I am curious as to how many EU/Western citizens would be in Belarus aside from academic or familial ties I can't see why anyone would go there.

  4. Tim Dunn

    Mr. Moon,
    Can you list each event over the past, say, 50 years, where and when a country used military assets to force down a commercial flight that was solely overflying its airspace to remove a passenger, let alone a dissident journalist?

  5. Dan

    Good. If you are an EU citizen in Belarus, hop on the next train and get out. The country has committed state-sponsored hijacking of a passenger aircraft. It’s going to get ugly.

  6. Morgan

    Belarus got what it deserved I hope these limits stick around.

  7. Rich

    This is Belarus testing the boundaries, testing the EUs resolve, no question.

  8. Mr Moon

    The flight continued for the 2hrs+ to burn fuel before landing again in Minsk.

    Only minutes before the Amsterdam Belavia flight had had no issues.

    Considering that Belarusians cannot enter Spain currently due to Covid restrictions (unless they fall into quite strict exemptions), the vast majority of the passengers on board would have been Spanish trying to return home.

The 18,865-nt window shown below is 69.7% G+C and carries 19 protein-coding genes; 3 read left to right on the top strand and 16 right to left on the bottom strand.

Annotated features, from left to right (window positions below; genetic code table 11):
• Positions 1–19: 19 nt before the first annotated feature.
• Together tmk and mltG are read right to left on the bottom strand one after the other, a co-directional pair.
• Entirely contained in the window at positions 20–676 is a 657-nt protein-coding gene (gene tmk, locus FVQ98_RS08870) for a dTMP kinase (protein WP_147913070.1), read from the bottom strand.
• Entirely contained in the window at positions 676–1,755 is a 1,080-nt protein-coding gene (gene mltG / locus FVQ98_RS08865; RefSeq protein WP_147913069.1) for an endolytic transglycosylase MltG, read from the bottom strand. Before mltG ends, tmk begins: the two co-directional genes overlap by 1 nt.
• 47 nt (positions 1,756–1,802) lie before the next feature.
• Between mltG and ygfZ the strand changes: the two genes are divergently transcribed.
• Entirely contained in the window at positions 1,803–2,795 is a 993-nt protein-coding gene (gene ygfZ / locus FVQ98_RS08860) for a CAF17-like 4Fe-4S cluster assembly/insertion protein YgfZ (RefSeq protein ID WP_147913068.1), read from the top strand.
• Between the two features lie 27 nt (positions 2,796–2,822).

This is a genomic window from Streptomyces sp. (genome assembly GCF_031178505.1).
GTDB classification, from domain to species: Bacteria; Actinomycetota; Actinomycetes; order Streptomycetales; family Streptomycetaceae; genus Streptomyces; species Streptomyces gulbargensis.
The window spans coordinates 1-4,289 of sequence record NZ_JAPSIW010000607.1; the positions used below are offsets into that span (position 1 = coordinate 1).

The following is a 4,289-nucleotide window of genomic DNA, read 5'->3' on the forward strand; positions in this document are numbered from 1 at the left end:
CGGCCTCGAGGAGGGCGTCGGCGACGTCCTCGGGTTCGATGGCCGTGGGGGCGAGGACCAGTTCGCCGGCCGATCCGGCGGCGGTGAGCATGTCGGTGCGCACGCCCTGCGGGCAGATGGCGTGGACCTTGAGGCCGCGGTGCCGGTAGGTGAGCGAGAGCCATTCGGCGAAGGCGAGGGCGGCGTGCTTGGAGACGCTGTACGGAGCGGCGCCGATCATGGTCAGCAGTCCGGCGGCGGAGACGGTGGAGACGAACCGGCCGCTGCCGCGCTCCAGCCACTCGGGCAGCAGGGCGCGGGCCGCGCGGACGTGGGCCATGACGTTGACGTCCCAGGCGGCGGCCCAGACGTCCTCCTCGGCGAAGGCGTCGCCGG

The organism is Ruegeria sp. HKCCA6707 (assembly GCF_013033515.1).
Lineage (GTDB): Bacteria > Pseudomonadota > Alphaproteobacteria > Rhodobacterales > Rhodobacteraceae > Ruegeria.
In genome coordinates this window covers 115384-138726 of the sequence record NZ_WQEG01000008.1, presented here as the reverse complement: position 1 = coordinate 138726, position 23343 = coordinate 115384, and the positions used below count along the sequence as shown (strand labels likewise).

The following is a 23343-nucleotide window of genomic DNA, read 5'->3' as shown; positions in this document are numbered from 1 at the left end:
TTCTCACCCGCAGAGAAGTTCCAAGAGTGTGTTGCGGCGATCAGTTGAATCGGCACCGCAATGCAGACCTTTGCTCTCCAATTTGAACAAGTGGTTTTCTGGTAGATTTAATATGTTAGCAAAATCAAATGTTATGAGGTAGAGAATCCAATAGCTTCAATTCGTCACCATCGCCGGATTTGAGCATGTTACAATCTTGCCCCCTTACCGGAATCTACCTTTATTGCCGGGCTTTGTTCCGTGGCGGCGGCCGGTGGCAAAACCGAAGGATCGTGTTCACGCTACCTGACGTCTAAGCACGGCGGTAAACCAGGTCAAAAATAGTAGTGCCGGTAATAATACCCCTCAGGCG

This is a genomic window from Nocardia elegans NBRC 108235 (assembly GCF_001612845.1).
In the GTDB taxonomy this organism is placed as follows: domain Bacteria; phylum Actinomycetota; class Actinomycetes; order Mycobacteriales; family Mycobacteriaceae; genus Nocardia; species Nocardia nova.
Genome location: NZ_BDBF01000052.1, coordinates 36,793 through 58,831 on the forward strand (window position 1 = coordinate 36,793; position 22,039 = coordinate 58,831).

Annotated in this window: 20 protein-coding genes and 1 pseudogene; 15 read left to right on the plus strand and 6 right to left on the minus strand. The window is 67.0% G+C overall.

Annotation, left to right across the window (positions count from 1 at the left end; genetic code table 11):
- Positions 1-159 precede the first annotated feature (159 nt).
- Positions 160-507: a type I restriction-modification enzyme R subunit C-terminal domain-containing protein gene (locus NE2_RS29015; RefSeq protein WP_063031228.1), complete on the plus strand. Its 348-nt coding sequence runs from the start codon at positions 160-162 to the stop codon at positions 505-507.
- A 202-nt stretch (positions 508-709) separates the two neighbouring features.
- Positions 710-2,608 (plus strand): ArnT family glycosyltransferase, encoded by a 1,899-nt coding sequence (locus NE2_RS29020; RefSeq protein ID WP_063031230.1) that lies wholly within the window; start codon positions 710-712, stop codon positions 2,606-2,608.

I still believe this action is the wrong step to take. It punishes ordinary citizens...

    The flight continued for the 2hrs+ to burn fuel before landing again in Minsk.

    Only minutes before the Amsterdam Belavia flight had had no issues.

    Considering that Belarusians cannot enter Spain currently due to Covid restrictions (unless they fall into quite strict exemptions), the vast majority of the passengers on board would have been Spanish trying to return home.

    I still believe this action is the wrong step to take. It punishes ordinary citizens and not the president of Belarus. Why haven't we seen any diplomatic expulsions or recalling of ambassadors?

    And lets not pretend countless other countries wouldn't do the same thing as Belarus did on Sunday (some already have - USA, Ukraine etc.)

  9. Tim Dunn

    According to another source, Air France's flight from CDG to SVO was cancelled because Russia said it was NOT overflying Belarus.
    This could get real messy real fast.

  10. Aaron

    Looks like someone didn’t pay attention in dictator school! (Taken from Reddit)

  11. Mike C

    Presumably Belavia could take a leaf out of Qatar's book when it was denied access to Gulf airspace, and continue to fly to Königsberg if they wanted to by tracking over Saint Petersburg then over the sea to get there.

  12. That Guy

    This doesn’t look like pilots/ATC being surprised (or failing to communicate), it looks like them testing their ability to enter EU airspace, and learning they really can’t.